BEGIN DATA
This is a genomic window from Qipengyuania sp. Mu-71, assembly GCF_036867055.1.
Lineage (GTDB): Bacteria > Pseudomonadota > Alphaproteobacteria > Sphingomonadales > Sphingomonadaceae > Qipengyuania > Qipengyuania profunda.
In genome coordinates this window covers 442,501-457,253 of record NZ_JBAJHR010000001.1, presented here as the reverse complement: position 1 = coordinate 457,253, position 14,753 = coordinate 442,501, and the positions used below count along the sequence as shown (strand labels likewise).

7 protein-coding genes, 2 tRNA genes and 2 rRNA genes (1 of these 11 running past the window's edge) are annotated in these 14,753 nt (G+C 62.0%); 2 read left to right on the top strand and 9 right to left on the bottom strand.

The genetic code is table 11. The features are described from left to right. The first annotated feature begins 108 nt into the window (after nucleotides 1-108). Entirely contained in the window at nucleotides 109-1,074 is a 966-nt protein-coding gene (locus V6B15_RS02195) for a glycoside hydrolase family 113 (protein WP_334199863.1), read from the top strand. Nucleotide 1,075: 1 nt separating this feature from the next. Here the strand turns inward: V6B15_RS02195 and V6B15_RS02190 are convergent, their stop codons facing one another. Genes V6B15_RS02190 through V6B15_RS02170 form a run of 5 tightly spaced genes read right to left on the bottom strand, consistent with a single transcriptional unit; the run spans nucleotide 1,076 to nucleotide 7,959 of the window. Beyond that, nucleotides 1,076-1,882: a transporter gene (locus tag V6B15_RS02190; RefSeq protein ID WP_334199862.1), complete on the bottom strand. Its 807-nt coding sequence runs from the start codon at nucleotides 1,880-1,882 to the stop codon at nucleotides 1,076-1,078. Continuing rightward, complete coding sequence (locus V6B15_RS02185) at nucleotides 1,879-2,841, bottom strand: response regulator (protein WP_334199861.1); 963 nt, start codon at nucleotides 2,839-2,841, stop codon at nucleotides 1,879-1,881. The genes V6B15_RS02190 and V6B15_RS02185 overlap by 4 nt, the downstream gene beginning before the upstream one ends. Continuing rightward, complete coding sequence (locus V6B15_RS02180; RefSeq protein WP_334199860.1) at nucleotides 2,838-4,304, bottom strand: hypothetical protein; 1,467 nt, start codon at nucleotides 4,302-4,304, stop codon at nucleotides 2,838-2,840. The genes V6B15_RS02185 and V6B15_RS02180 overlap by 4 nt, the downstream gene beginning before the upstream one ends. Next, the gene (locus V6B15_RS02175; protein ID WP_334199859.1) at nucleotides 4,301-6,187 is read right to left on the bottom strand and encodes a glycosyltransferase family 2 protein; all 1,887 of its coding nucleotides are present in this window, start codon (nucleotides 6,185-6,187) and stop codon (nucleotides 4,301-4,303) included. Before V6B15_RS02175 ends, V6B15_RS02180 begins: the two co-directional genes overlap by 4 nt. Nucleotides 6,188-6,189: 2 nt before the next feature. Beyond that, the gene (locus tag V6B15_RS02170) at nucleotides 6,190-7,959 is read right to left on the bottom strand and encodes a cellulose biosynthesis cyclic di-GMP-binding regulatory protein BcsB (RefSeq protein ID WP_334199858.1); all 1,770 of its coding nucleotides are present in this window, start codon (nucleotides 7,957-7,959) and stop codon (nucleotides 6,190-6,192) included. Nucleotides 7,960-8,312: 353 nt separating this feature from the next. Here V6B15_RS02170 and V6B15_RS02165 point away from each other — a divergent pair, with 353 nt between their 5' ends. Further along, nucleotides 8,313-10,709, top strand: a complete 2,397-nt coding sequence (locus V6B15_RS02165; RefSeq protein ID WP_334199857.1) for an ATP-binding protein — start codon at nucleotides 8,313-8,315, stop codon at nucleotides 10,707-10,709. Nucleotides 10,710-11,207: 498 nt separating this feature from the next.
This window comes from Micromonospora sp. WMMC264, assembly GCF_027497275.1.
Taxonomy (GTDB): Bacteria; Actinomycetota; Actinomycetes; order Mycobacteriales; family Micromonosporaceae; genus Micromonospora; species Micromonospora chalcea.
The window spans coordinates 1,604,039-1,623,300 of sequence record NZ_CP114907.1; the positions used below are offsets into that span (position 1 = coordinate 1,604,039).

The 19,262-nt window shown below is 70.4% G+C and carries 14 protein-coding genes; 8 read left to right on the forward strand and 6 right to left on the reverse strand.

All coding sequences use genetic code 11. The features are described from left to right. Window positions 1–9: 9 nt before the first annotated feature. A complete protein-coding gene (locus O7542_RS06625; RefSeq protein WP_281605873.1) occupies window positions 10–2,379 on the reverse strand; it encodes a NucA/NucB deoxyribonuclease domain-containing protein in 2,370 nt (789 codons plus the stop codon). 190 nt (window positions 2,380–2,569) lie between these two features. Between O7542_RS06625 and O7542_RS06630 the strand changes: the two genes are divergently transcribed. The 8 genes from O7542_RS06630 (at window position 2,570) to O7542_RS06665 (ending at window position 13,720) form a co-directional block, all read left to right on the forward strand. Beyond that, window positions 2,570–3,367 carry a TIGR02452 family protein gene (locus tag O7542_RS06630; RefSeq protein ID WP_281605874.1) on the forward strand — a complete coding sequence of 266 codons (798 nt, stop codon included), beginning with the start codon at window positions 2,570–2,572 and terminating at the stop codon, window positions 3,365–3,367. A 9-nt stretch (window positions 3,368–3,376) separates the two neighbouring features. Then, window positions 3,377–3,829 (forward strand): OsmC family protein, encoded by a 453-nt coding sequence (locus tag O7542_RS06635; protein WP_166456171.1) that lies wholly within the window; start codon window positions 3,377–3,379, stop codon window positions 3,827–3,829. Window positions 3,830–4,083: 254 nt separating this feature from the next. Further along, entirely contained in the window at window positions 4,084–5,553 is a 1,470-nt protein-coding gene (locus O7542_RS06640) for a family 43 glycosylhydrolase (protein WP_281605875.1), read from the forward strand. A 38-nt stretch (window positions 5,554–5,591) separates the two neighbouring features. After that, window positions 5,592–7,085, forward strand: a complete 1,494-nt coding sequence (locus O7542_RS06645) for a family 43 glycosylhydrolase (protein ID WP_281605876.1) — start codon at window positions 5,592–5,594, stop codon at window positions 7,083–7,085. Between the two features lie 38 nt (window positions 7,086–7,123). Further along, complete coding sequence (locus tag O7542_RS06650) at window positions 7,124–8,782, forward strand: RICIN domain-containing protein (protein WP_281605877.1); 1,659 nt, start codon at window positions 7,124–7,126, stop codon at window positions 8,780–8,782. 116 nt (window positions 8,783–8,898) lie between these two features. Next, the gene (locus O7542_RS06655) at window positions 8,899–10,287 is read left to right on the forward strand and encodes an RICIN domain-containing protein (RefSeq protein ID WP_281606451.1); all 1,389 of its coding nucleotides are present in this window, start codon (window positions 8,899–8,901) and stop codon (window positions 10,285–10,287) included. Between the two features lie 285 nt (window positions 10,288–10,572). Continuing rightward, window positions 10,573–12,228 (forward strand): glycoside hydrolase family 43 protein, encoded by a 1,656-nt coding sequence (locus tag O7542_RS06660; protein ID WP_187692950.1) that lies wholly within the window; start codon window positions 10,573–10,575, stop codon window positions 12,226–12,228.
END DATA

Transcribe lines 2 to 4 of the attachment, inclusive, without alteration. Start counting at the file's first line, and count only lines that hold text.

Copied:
Lineage (GTDB): Bacteria > Pseudomonadota > Alphaproteobacteria > Sphingomonadales > Sphingomonadaceae > Qipengyuania > Qipengyuania profunda.
In genome coordinates this window covers 442,501-457,253 of record NZ_JBAJHR010000001.1, presented here as the reverse complement: position 1 = coordinate 457,253, position 14,753 = coordinate 442,501, and the positions used below count along the sequence as shown (strand labels likewise).

7 protein-coding genes, 2 tRNA genes and 2 rRNA genes (1 of these 11 running past the window's edge) are annotated in these 14,753 nt (G+C 62.0%); 2 read left to right on the top strand and 9 right to left on the bottom strand.